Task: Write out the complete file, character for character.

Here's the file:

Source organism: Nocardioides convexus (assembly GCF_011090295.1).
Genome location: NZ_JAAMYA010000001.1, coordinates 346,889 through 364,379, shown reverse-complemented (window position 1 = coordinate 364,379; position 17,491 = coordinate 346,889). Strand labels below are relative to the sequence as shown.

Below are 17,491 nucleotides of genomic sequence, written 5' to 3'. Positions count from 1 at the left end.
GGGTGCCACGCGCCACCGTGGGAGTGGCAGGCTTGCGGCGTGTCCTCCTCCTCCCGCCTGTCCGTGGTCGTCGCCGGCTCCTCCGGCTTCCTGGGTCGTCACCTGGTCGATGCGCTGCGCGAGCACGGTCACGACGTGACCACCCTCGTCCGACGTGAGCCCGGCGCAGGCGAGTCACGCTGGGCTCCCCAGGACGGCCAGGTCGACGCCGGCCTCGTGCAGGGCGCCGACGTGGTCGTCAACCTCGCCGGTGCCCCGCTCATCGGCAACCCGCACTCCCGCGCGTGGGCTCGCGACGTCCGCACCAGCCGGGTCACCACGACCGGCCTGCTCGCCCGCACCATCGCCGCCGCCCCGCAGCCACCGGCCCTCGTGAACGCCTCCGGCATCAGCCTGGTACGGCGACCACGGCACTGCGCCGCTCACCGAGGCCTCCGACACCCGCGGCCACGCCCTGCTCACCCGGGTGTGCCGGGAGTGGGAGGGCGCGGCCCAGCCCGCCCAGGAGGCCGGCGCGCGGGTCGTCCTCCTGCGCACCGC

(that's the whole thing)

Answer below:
Source organism: Nocardioides convexus (assembly GCF_011090295.1).
Genome location: NZ_JAAMYA010000001.1, coordinates 346,889 through 364,379, shown reverse-complemented (window position 1 = coordinate 364,379; position 17,491 = coordinate 346,889). Strand labels below are relative to the sequence as shown.

Below are 17,491 nucleotides of genomic sequence, written 5' to 3'. Positions count from 1 at the left end.
GGGTGCCACGCGCCACCGTGGGAGTGGCAGGCTTGCGGCGTGTCCTCCTCCTCCCGCCTGTCCGTGGTCGTCGCCGGCTCCTCCGGCTTCCTGGGTCGTCACCTGGTCGATGCGCTGCGCGAGCACGGTCACGACGTGACCACCCTCGTCCGACGTGAGCCCGGCGCAGGCGAGTCACGCTGGGCTCCCCAGGACGGCCAGGTCGACGCCGGCCTCGTGCAGGGCGCCGACGTGGTCGTCAACCTCGCCGGTGCCCCGCTCATCGGCAACCCGCACTCCCGCGCGTGGGCTCGCGACGTCCGCACCAGCCGGGTCACCACGACCGGCCTGCTCGCCCGCACCATCGCCGCCGCCCCGCAGCCACCGGCCCTCGTGAACGCCTCCGGCATCAGCCTGGTACGGCGACCACGGCACTGCGCCGCTCACCGAGGCCTCCGACACCCGCGGCCACGCCCTGCTCACCCGGGTGTGCCGGGAGTGGGAGGGCGCGGCCCAGCCCGCCCAGGAGGCCGGCGCGCGGGTCGTCCTCCTGCGCACCGC